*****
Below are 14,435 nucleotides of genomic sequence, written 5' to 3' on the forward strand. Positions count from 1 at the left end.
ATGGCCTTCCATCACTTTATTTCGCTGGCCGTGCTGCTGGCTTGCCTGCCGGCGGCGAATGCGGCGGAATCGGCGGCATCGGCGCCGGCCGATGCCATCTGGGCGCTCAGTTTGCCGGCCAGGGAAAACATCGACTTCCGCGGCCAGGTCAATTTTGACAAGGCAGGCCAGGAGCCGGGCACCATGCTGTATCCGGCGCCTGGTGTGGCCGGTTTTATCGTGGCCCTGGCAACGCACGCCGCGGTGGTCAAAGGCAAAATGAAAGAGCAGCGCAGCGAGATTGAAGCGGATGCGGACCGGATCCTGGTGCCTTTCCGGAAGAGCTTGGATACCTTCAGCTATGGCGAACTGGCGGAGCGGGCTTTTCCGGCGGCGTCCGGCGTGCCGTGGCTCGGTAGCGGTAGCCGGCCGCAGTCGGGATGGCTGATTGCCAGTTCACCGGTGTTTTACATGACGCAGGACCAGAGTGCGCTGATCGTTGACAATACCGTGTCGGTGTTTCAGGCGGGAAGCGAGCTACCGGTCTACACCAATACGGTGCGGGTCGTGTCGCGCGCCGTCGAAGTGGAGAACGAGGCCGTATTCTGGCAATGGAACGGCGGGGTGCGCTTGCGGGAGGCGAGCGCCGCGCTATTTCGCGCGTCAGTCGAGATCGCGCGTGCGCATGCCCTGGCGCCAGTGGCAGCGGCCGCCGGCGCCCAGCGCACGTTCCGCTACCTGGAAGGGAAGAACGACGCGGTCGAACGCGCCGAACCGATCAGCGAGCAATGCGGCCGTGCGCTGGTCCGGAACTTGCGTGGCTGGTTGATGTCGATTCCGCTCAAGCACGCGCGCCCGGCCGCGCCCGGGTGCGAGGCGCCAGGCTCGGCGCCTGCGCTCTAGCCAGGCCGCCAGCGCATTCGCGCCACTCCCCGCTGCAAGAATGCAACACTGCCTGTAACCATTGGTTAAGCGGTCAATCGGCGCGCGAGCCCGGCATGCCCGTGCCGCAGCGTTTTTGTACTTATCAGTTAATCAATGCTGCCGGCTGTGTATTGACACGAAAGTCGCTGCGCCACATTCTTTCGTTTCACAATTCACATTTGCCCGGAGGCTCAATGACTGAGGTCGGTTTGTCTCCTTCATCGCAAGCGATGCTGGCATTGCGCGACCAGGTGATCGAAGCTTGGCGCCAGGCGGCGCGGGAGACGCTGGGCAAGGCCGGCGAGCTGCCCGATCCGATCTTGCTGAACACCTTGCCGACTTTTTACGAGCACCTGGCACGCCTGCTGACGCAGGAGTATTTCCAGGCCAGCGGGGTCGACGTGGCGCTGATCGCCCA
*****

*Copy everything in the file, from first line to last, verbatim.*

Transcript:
Below are 14,435 nucleotides of genomic sequence, written 5' to 3' on the forward strand. Positions count from 1 at the left end.
ATGGCCTTCCATCACTTTATTTCGCTGGCCGTGCTGCTGGCTTGCCTGCCGGCGGCGAATGCGGCGGAATCGGCGGCATCGGCGCCGGCCGATGCCATCTGGGCGCTCAGTTTGCCGGCCAGGGAAAACATCGACTTCCGCGGCCAGGTCAATTTTGACAAGGCAGGCCAGGAGCCGGGCACCATGCTGTATCCGGCGCCTGGTGTGGCCGGTTTTATCGTGGCCCTGGCAACGCACGCCGCGGTGGTCAAAGGCAAAATGAAAGAGCAGCGCAGCGAGATTGAAGCGGATGCGGACCGGATCCTGGTGCCTTTCCGGAAGAGCTTGGATACCTTCAGCTATGGCGAACTGGCGGAGCGGGCTTTTCCGGCGGCGTCCGGCGTGCCGTGGCTCGGTAGCGGTAGCCGGCCGCAGTCGGGATGGCTGATTGCCAGTTCACCGGTGTTTTACATGACGCAGGACCAGAGTGCGCTGATCGTTGACAATACCGTGTCGGTGTTTCAGGCGGGAAGCGAGCTACCGGTCTACACCAATACGGTGCGGGTCGTGTCGCGCGCCGTCGAAGTGGAGAACGAGGCCGTATTCTGGCAATGGAACGGCGGGGTGCGCTTGCGGGAGGCGAGCGCCGCGCTATTTCGCGCGTCAGTCGAGATCGCGCGTGCGCATGCCCTGGCGCCAGTGGCAGCGGCCGCCGGCGCCCAGCGCACGTTCCGCTACCTGGAAGGGAAGAACGACGCGGTCGAACGCGCCGAACCGATCAGCGAGCAATGCGGCCGTGCGCTGGTCCGGAACTTGCGTGGCTGGTTGATGTCGATTCCGCTCAAGCACGCGCGCCCGGCCGCGCCCGGGTGCGAGGCGCCAGGCTCGGCGCCTGCGCTCTAGCCAGGCCGCCAGCGCATTCGCGCCACTCCCCGCTGCAAGAATGCAACACTGCCTGTAACCATTGGTTAAGCGGTCAATCGGCGCGCGAGCCCGGCATGCCCGTGCCGCAGCGTTTTTGTACTTATCAGTTAATCAATGCTGCCGGCTGTGTATTGACACGAAAGTCGCTGCGCCACATTCTTTCGTTTCACAATTCACATTTGCCCGGAGGCTCAATGACTGAGGTCGGTTTGTCTCCTTCATCGCAAGCGATGCTGGCATTGCGCGACCAGGTGATCGAAGCTTGGCGCCAGGCGGCGCGGGAGACGCTGGGCAAGGCCGGCGAGCTGCCCGATCCGATCTTGCTGAACACCTTGCCGACTTTTTACGAGCACCTGGCACGCCTGCTGACGCAGGAGTATTTCCAGGCCAGCGGGGTCGACGTGGCGCTGATCGCCCA